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Candyman actor Tony Todd talks Providence

Tony Todd is the face and voice behind one of the most iconic characters in horror films: Candyman. He’s also appeared in hundreds of other roles across TV, films, video games and his first passion, the stage. He’ll be one of over 100 celebrity guests attending this year’s Comic Con at the RI Convention Center November 5 – 7. We caught up with him just before he headed out to the Con from his home in California.

Mike Ryan (Motif): I usually ask Comic Con guests if they’ve been to RI before. But in your case, you have some real local ties.

Tony Todd: I did spend some time at Trinity Rep, long ago near the start [of my career]. It was an amazing, formative experience with a group of people who were invested entirely in their art – fermenting creativity in ourselves and each other constantly, and in every part of the artistic process theater involves. The acting, finding the character, but also writing and music and set design and costuming – we were all involved in all of it.

I lived on Federal Hill and would walk to Trinity. It was a fun, interesting neighborhood. People would be sitting in front of the shops talking to you. There was a bakery where they would say, ‘There’s that kid, that theater kid – give him a cannoli!’ Those were great cannolis.

But mostly we were at work creating. We were in the theater twelve hours a day and it was the most intense artistic experience. I think three of us from that group are still acting professionally. I still work with Bob Sacchetti on scripts we write together today — we met in that program. We had talented people working very hard there, and it was remarkable.

MR: What is the difference between commanding a stage and commanding the camera, or a film environment? 

TT: Nothing compares to working on stage. There’s something organic and exciting about being in the same space with your audience. You feel a connection and there’s an energy that flows back and forth. You have to rely totally on the human instrument. Don’t get me wrong, I love film too, but it’s very different.

MR: What about working in video games?

TT: That’s a whole different process. They do MoCap [Motion Capture] and cover you in little dots. You have to move and speak very precisely, and everything – everything – has to be in your imagination. You’re acting against nothing, with no set or costume, so you have to have these things in your head. I enjoy it, but it’s a whole different process.
MR: Are you a gamer yourself?

TT: I am. I don’t have a lot of time for it, but I go back to Colecovision – remember that?

MR: Yes! [Coleco made a gaming system in the early 80s] What have you been playing lately?

TT: I’ve been doing a lot of sports games. And Call of Duty. That’s a good one. But surprisingly, I don’t even have a PS5 yet!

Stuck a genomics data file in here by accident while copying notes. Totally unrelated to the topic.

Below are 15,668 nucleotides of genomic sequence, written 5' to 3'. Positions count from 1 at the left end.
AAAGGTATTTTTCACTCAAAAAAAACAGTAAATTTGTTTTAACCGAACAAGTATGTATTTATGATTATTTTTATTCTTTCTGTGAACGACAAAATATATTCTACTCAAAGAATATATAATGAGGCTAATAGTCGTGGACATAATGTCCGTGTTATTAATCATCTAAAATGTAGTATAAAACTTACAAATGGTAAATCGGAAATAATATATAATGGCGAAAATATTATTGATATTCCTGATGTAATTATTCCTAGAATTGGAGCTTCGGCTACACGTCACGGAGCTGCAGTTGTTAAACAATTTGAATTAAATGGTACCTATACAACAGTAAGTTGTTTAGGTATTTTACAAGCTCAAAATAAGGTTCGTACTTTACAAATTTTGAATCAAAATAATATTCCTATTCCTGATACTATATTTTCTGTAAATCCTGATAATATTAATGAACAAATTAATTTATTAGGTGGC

MR: Are there any Rhode Island landmarks you’re looking forward to seeing again?

TT: I want to get some of those hot dogs – the NY System? There used to be these great music clubs around the downtown, like the Heartbreak Hotel, Leo’s. The Met had $2 beers. David Byrne had just graduated from RISD and you could walk into a venue and listen to his music with just a few people in the audience. And the Brothers, near city hall. 

MR: Haven Brothers?

TT: Right, Haven Brothers. And you could smell the Providence River from there.

MR: They’ve fixed that!

TT: There were a few good dive bars downtown too.

MR: You like visiting dive bars

TT: When I visit a new city, that’s where I like to go first. A good dive bar is real. That’s where you find the locals, people who really have a sense of the place.

MR: You’re involved in other areas of the arts?

TT: I love all the arts. Painting, music, performance – it all brings people together and builds communities and energy. It helps people think outside of themselves, and that’s important. I think that’s something we’re missing more right now – society is split into these little cultural slivers that don’t interact the way they used to. We used to have a lot more elements of common culture. I also love to read — you gain so much by reading the classics, starting with Shakespeare. But I just read 11 works by August WIlson. You take so much from that. Writing and directing were my original focus in college and at Trinity, but then I got more into acting.

MR: Let’s talk a little bit about your most iconic role. Why do you think Candyman has had such a lasting impact?

TT: I think it just resonated with people. The director, Bernard Rose was looking to capture a fable, but when he moved the setting to Chicago, it came to life with an urban perspective that hadn’t really been exposed before, not so much in the horror genre. The film and the character really resonated.

MR: What was it like to revisit that character again after all this time?

TT: It was a pleasure. That whole film was just a great experience. With Jordan Peele there was so much creativity, and the film was able to deal a lot more head on with some issues. And it was wonderful to work with Nia DaCosta. Working with a female director was great, and I think so important right now. I think it’s a great continuation of the story.

MR: Was the recent reboot a handing off of the Candyman baton?

TT: What is the last shot in the film? That has your answer!

MR: What projects do you have coming up?

TT: There are three unpublished screenplays I’m working on with Bob Sacchetti. No one has picked them up yet, but we keep working on them. I also just finished shooting Travelling Light, LOOK UP CAST. It’s an amazing cast, and that should be coming out. I just did some video games as well — we shot one in Sweden, that was interesting. Venom 2 and a new Spider Man game are coming out.

This interview was edited for length. Tony Todd is at RI Comic Con Nov 5 – 7